Vietnam to remain the ninth largest remittance recipient globally
Vietnam is forecast to remain the ninth largest remittance recipient globally with an inflow of US$15.6 billion in 2020, slightly declining from US$17 billion received in 2019 and accounting for 5.8% of its GDP, according to the World Bank’s latest data.
This was a fourth consecutive year that Vietnam remains in the top 10 ranking in terms of inbound remittance, with the figure being US$13.8 billion in 2017 and US$15.9 billion in 2018.
Top Remittance Recipients in 2020. Source: World Bank.
Top Remittance Recipients in 2020. Source: World Bank.
India claimed the top spot in the top 10 with an estimated of US$76 billion, followed by China with US$60 billion and Mexico with US$41 billion.
In the East Asian and Pacific region, in 2020, Vietnam is set to rank third after China and the Philippines (US$33.3 billion) – the world’s fourth largest recipient.
According to the World Bank, remittance flows to low and middle-income countries (LMICs) are projected to fall by 7%, to US$508 billion in 2020, followed by a further decline of 7.5%, to US$470 billion in 2021.
As the Covid-19 pandemic and economic crisis continues to spread, the amount of money migrant workers send home is projected to decline 14% by 2021 compared to the pre Covid-19 levels in 2019.
The foremost factors driving the decline in remittances include weak economic growth and employment levels in migrant-hosting countries, weak oil prices; and depreciation of the currencies of remittance-source countries against the US dollar.
“The impact of Covid-19 is pervasive when viewed through a migration lens as it affects migrants and their families who rely on remittances,” said Mamta Murthi, Vice President for Human Development and Chair of the Migration Steering Group of the World Bank. “The World Bank will continue working with partners and countries to keep the remittance lifeline flowing, and to help sustain human capital development.”
The declines in 2020 and 2021 will affect all regions, with the steepest drop expected in Europe and Central Asia (by 16% and 8%, respectively), followed by East Asia and the Pacific (11% and 4%), the Middle East and North Africa (8% and 8%), Sub-Saharan Africa (9% and 6%), South Asia (4%and 11%), and Latin America and the Caribbean (0.2% and 8%).
Importance of remittances to amplify in 2020
The importance of remittances as a source of external financing for LMICs is expected to amplify in 2020, even with the expected decline. Remittance flows to LMICs touched a record high of US$548 billion in 2019, larger than foreign direct investment flows (US$534 billion) and overseas development assistance (about US$166 billion). The gap between remittance flows and FDI is expected to widen further as FDI is expected to decline more sharply.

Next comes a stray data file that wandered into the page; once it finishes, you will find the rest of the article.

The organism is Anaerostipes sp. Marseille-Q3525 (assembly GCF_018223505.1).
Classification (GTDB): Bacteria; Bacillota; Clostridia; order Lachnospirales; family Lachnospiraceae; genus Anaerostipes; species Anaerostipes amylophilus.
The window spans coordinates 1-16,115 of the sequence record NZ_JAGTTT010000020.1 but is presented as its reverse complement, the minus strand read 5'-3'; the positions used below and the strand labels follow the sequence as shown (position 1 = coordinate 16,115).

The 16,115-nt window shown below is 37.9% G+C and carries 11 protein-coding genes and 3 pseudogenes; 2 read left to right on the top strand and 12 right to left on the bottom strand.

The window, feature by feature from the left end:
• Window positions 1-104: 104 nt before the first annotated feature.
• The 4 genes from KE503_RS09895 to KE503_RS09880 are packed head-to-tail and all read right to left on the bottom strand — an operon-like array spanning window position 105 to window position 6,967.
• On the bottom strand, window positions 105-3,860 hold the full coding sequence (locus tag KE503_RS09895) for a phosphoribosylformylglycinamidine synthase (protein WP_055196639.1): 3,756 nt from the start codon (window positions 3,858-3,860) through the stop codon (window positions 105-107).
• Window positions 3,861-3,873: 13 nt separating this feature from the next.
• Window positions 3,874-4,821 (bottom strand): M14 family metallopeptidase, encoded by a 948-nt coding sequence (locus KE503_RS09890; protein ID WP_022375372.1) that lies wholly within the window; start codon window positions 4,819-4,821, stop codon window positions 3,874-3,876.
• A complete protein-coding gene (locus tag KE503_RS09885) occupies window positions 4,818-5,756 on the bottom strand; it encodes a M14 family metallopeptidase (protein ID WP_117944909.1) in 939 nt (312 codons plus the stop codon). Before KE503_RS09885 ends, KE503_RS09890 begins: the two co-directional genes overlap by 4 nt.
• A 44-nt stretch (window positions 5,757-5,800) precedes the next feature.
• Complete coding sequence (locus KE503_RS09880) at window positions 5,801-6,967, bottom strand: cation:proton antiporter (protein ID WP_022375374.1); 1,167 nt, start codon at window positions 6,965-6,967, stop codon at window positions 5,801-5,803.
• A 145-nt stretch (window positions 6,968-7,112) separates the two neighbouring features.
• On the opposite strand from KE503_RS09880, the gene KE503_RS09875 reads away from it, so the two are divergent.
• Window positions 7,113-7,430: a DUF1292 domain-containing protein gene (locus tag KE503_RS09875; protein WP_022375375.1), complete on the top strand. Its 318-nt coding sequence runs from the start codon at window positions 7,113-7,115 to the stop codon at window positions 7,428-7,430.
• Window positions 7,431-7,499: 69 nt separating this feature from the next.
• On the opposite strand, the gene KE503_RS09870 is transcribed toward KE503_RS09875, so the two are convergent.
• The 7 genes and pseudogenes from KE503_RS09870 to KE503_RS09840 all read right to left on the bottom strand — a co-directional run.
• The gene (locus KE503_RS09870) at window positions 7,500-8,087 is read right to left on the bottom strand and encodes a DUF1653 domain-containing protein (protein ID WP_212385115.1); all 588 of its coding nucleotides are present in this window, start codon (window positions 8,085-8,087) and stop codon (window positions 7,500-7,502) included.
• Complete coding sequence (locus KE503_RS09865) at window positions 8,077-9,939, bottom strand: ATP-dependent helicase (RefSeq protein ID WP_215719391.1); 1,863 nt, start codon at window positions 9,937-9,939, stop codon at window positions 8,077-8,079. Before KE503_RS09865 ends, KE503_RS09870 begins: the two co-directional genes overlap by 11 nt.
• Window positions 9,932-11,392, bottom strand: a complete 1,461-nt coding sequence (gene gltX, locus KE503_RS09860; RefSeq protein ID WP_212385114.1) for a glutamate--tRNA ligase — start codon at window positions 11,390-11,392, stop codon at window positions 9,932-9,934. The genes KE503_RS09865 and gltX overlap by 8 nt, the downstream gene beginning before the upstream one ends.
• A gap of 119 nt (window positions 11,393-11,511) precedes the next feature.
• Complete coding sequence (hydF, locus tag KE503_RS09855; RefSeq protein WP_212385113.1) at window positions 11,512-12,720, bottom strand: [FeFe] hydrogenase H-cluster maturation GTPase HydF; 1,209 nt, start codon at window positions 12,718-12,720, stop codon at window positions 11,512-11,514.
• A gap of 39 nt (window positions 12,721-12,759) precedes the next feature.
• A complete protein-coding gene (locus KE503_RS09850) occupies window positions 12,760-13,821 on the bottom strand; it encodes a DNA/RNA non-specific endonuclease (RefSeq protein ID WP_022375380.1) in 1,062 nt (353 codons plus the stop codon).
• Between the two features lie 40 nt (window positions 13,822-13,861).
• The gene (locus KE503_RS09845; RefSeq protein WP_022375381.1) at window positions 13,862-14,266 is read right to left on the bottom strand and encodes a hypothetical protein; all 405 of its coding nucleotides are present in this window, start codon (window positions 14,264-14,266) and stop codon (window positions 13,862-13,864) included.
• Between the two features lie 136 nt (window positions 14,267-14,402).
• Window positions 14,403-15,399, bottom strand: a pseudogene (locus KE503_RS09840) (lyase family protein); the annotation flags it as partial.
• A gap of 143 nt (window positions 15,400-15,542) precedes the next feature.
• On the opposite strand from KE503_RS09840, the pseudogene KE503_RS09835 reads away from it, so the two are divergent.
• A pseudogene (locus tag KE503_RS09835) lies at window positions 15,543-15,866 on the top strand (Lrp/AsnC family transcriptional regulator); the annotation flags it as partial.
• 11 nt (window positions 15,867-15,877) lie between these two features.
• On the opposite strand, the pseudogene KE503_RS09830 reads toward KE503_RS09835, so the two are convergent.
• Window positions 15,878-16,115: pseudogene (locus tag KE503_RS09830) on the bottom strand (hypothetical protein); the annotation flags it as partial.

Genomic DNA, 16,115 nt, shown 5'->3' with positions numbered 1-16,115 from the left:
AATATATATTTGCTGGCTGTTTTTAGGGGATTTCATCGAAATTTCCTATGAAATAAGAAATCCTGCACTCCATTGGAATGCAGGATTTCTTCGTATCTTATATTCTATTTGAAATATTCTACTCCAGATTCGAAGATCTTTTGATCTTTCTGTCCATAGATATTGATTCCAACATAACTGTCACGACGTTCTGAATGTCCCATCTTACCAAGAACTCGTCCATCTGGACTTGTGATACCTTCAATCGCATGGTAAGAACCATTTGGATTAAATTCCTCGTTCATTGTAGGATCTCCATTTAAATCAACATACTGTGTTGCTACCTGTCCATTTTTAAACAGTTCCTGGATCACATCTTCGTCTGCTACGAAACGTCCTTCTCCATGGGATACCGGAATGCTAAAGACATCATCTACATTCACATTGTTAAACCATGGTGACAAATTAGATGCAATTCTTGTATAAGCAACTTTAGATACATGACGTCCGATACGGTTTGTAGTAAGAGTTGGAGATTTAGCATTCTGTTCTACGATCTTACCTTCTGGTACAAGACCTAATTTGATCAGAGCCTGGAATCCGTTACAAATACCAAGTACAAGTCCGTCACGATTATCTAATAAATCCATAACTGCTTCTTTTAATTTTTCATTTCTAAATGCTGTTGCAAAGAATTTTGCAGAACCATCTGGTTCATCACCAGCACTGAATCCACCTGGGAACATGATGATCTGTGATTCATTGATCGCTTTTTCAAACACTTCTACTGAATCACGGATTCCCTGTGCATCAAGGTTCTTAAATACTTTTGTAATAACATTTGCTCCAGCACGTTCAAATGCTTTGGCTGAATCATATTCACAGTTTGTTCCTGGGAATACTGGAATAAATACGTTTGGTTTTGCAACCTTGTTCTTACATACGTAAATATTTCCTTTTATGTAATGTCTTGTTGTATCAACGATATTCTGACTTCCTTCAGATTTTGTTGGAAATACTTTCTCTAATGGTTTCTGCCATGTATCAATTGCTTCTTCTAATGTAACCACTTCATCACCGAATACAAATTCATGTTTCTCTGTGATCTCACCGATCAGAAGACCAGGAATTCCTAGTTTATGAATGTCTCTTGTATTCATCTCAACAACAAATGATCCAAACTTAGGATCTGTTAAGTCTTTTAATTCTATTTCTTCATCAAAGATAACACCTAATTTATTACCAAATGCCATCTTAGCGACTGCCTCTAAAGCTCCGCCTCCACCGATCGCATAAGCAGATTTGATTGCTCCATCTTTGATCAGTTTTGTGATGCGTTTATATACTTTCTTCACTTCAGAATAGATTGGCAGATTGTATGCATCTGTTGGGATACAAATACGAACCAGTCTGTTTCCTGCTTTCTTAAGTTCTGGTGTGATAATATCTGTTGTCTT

Migrants are suffering greater health risks and unemployment during this crisis,” said Dilip Ratha, lead author of the Brief and head of KNOMAD. “The underlying fundamentals driving remittances are weak and this is not the time to take our eyes off the downside risks to the remittance lifelines.”
This year, for the first time in recent history, the stock of international migrants is likely to decline as new migration has slowed and return migration has increased. Return migration has been reported in all parts of the world following the lifting of national lockdowns which left many migrant workers stranded in host countries. Rising unemployment in the face of tighter visa restrictions on migrants and refugees is likely to result in a further increase in return migration.
“Beyond humanitarian considerations, there is a strong case to support migrants who work with host communities on the frontline in hospitals, labs, farms, and factories,” said Michal Rutkowski, Global Director of the Social Protection and Jobs Global Practice at the World Bank.
According to the World Bank’s Remittance Prices Worldwide Database, the global average cost of sending US$200 was 6.8% in the third quarter of 2020, largely unchanged since the first quarter of 2019. This is more than double the Sustainable Development Goal target of 3% by 2030.
Despite being the cheapest, money transfer and mobile operators face increasing hurdles as banks close their accounts to reduce risk of non-compliance with anti-money laundering (AML) and combating terrorism financing (CFT) standards, stated the World Bank.
To keep these channels open, especially for lower-income migrants, AML/CFT rules could be temporarily simplified for small remittances. Further, strengthening mobile money regulations and identity systems will improve transparency of transactions. Facilitating digital remittances would require improving access to bank accounts for mobile remittance service providers as well as senders and recipients of remittances.
Reported by Ngoc Thuy, @Hanoitimes
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